This is a really tough question for me, because I like aspects of all four sides of the Balance. Obviously, I’d choose to be an orah. If I had to be aligned, however, I really don’t know what I’d choose. Personality-wise, I’d probably be a shamai. I tend to not like change, and I enjoy following traditions simply because they’re traditions. I’d also love to be able to breathe underwater. However, the other three sides of the balance are also very tempting. I’d love to be an aesh, to be consistently innovative and to know for certain that things are true. I’d also love to be able to heal myself or others, and know that I could take care of people that way. And I’ve always wanted to be able to teleport myself (or my things!) from one place to another. So I really don’t know.
What about you? If you could choose which type of aligned Cadaerian mage you’d be, which would you choose and why?
Happy Saturday! This week, I’m answering a reader’s question about female rulers of Cadaeren. Namely, have there been any? Following is a selection taken from the book, “A Complete History of Cadaeren” that answers this question. Enjoy!
Twenty-three kings of the line of Cohlit have reigned in Cadaeren since the dawn of the Age of Balance. All know of their exploits, their victories, their misjudgments, and the legacy they have left for their country. Fewer, however, know of the great queens that left their unique mark upon Cadaeren.
While law dictates that the first-born son of the king take up the crown after him, there have been several exceptions in Cadaeren’s history. Three times, the eldest son has abdicated in favor of his younger brother. Four times, a king has died without leaving a male heir. In two of these cases, the king’s brother assumed the throne. The other two times, however, changed Cadaeren forever.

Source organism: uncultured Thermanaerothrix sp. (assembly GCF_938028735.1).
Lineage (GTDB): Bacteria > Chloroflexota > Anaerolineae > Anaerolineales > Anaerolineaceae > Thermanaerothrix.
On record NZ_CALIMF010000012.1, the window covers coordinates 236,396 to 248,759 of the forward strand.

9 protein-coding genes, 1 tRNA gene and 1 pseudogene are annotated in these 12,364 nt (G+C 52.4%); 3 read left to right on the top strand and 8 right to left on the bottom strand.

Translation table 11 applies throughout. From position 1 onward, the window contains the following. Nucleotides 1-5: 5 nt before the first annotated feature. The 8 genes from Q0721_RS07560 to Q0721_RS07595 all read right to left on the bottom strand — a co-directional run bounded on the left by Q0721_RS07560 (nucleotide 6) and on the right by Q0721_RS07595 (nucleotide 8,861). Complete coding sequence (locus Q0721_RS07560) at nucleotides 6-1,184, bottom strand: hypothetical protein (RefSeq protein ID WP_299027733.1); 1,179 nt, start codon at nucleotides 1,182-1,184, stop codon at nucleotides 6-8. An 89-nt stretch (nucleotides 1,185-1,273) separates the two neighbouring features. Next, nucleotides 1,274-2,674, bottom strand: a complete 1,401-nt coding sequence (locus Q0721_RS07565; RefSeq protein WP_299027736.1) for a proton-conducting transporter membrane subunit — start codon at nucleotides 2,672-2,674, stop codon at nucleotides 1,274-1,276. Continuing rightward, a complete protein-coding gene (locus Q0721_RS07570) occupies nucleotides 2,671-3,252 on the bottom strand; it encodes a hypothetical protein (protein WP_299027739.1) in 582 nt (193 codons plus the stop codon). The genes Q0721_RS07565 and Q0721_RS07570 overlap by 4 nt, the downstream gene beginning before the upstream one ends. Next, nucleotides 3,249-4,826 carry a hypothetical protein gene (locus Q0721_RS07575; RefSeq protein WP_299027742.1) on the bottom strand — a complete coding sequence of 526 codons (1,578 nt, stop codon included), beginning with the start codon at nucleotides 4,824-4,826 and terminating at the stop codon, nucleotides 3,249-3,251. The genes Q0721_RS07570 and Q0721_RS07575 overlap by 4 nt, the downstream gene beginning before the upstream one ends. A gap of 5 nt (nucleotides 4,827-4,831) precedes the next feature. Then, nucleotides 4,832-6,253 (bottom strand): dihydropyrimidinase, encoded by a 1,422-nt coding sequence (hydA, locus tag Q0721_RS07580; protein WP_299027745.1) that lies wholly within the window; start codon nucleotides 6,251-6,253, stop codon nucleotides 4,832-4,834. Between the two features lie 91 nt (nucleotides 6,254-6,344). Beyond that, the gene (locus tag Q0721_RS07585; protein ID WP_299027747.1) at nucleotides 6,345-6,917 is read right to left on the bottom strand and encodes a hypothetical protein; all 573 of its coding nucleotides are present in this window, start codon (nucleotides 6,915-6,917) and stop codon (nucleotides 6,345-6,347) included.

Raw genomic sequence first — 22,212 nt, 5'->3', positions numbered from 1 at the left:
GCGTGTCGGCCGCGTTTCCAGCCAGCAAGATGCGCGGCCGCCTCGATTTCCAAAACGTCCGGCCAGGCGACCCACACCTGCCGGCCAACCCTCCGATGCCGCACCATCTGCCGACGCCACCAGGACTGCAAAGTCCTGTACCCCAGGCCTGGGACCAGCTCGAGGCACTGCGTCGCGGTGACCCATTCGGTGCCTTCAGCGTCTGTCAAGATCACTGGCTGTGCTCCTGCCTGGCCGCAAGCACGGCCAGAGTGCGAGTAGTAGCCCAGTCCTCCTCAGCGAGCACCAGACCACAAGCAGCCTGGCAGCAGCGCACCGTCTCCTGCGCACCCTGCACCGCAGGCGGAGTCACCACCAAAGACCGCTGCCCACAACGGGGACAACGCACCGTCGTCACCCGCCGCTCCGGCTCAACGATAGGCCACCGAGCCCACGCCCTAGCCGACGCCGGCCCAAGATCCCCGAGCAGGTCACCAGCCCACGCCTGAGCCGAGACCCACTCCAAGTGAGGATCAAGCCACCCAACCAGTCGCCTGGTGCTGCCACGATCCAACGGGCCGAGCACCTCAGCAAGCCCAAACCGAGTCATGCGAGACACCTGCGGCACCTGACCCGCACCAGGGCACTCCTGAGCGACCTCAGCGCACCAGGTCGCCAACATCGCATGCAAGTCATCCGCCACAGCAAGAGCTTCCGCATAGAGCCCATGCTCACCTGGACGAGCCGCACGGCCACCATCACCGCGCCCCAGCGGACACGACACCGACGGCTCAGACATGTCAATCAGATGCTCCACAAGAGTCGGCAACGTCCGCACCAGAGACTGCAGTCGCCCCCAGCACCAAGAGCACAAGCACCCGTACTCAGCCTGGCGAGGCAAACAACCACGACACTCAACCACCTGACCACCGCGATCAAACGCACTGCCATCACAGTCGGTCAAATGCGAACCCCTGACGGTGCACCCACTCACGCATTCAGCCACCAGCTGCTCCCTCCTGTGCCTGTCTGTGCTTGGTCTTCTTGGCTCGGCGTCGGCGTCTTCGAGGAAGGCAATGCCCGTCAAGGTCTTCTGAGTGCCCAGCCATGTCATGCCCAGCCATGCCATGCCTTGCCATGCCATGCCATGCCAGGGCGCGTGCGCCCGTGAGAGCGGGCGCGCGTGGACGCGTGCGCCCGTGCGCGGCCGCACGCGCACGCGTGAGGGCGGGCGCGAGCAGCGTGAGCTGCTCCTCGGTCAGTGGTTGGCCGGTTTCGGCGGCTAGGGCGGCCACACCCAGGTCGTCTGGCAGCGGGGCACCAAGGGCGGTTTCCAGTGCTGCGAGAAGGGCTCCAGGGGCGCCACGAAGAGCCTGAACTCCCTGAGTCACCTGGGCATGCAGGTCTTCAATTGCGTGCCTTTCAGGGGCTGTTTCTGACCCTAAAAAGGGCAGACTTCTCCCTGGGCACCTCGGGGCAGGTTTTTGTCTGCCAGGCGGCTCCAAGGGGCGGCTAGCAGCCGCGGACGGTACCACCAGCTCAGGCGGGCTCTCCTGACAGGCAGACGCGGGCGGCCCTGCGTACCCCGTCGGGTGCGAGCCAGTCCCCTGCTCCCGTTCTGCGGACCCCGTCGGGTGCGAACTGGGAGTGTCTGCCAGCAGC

The first time that a woman ever sat on the throne was when the Princess Sarina, eldest born of King Elim, claimed the throne in her own name after the death of her father. She wed Lord Tashiv, the most powerful of the unaligned apart from the king’s house (and, many say, the one who encouraged Sarina to take the throne), and ruled for twenty-four years. Those twenty-four years, however, were marked by strife and dissention, as the shamai contingent refused to respect Sarina as the rightful ruler of Cadaeren. Instead, they cast their lot with Prince Eshav, the eldest brother of Elim, who favored the shamai contingent above the other three sides of the balance.
Many of the shamai contingent even today claim that Eshav, who was killed in battle when he finally attempted to mount an insurrection against Queen Sarina, should have been Cadaeren’s ruler from the beginning. Sarina, after all, never completed the Quest of the Unaligned, was never crowned with the Prince’s Crown, and so never spoke for the land of Cadaeren as a whole. Others, however, looking to Sarina’s skills in diplomacy and negotiation, assert that only the rightful ruler of Cadaeren could have made the kinds of lasting improvements and reforms to the legal code that occurred in her reign. To this day, the Code of Sarina forms the basis for judging and resolving cases between nobles or white-sashes of different contingents.
A hundred and sixty years later, King Sovim III and his only son, twenty-five year old Prince Kalliv, were both killed on the same day in a great battle with a pair of rock giants. The giants had already slain hundreds of peasants, and several nobles’ sons, in Cadaeren’s Heartlands. Sovim and Kalliv were both mighty warriors, and with the help of their knights they did deal mortal wounds to both giants. However, with their last strength, the rock giants pounded their fists against the mountain upon which they were fighting and loosed its rocks from their roots, sending a rockslide cascading down on the king, his son, the knights with them, and the nearest village. Only one person survived: Kalliv’s twin sister, Princess Kalla, who was outside the village at the time gathering herbs.